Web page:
As veterinary science advances at a clip that rivals human medicine, animals in aquariums and zoos are living not just healthier but also longer lives. Australian lungfish Granddad, shown above in 1933, celebrated his 80th anniversary at Shedd earlier this year. Along with being Shedd’s oldest animal, he’s also the oldest fish in any public zoological facility in the world. But is he a senior or is he just middle-aged? Like 60 is the new 40 for a lot of people, several of Shedd’s longevity-busters are in their prime, thanks to excellent care—and, of course, good genes.
20 posts categorized "Animals: Birds"
November 07, 2013
May 31, 2013
Although the weather this month hasn’t always been seasonal, May is Garden for Wildlife Month. As summer finally approaches at the end of the month, however, it’ll soon be the perfect time to take a stroll along Lake Michigan—and the lush gardens that wrap around Shedd’s exterior. You won’t be the only visitor: If you look closely, you’ll notice that the carefully planted gardens surrounding Shedd serve as a welcome sign to birds and insects of all kinds.
May 11, 2013
To celebrate International Migratory Bird Day—today!—we’re going to look at one of the most conspicuous migratory species that you’ll see on Shedd’s grounds. From its high-pitched trill to a flash of red on black to the surprising thunk on the back of your head, the red-winged blackbird is hard to ignore.
March 26, 2013
October 08, 2012
September 10, 2012
If you’ve called recently about booking an encounter with one of our Magellanic penguins, you know that the birds are molting. We suspend the penguin encounters during this two- to three-week period while the birds refeather.
For penguins, molting is an annual process during which they completely replace their plumage. (Some bird species have a second either partial or complete molt during the year.)
“The Magellanics look like shorn sheep,” says Lana Vanagasem, Shedd's supervisor of sea otters and penguins, shown above leading a penguin encounter. The birds probably feel like it, too. She speculates that the sensation of the new feathers emerging from the follicles in the skin is itchy. “They definitely can be irritable during molt,” she says.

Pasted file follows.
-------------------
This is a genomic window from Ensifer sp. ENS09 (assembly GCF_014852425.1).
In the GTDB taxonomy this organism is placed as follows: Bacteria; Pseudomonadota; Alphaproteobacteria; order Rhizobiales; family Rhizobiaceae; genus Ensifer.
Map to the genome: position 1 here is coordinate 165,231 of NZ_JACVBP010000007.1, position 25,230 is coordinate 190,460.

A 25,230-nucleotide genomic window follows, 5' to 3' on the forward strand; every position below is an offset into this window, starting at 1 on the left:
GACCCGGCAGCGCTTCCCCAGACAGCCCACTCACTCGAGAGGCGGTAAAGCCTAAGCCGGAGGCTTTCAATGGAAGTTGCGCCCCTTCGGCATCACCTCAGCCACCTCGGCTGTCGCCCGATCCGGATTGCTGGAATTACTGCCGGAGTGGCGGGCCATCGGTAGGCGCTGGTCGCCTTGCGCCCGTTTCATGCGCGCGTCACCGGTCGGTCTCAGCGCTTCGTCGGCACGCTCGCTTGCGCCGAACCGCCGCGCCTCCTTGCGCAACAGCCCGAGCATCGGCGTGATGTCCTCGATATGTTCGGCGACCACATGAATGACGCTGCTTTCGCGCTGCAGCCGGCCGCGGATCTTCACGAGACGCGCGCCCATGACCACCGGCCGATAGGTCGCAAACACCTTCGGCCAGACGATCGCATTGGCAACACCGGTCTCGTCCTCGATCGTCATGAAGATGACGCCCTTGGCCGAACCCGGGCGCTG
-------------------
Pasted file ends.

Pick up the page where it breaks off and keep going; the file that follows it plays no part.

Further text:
March 24, 2011
I’ve always had a fascination with penguins, ever since I was a child. However, never in my wildest dreams did I actually think I’d meet a penguin. Then, one day, I sat on a small bench surrounded by strangers (who would quickly become friends based on this amazing shared experience) and there in front of me stood 407. At just under 2 years old, 407 is a juvenile Magellanic penguin and one of the many penguins that are a part of the encounter program at Shedd. This extraordinary experience, similarly to Shedd’s Beluga Encounter and Trainer for a Day programs, allow guests to get a close-up, behind-the-scenes experience - not just for entertainment, but an amazing opportunity to learn more about these beautiful animals.
May 04, 2010
April 15, 2010
It’s April 15, and you know what that means… it’s time to put nesting rocks in the penguin habitat! Thanks to a nutritious diet, a realistic landscape and exhibit lights that are timed to replicate seasonal changes in day length, the rockhopper penguins are going into mating mode. Each year around April 15, we begin scattering smooth river rocks, small enough to fit in a cupped hand or a penguin’s mouth, throughout the rocky exhibit. Pretty soon the males are picking them up and waddling them over to prime nesting real estate. One male has actually staked out two nest sites. Another, who has been stealing rocks from his neighbors, has constructed a nest in the center of the habitat. We’ve also put out twigs to encourage the two mated pairs of Magellanic penguins. This species nests under shrubs or in shallow sand burrows. The trainers say, however, that these birds are still pretty new to the habitat and may not feel settled in enough to breed this year. Meanwhile, the rockhoppers have decided that the twigs add a nice touch—or maybe feel—to their nests. While the birds are totally serious about this—and even more territorial than usual—it’s a lot of fun to watch. Visit soon!
March 19, 2010
In early March, my boss, Michelle Jost, arrived at work wearing a huge smile. She heard a red-winged blackbird trilling nearby; that call meant spring! But to other Shedd staffers, that call meant "duck!" The red-wings that reside in Shedd’s gardens are notoriously protective of their nests. If you’ve ever had a blackbird dive-bomb your head, you know why we keep a wary eye toward the sky at this time of year.
To birders like me, however, the blackbird call signifies an exciting time of year: The great spring bird migration has begun!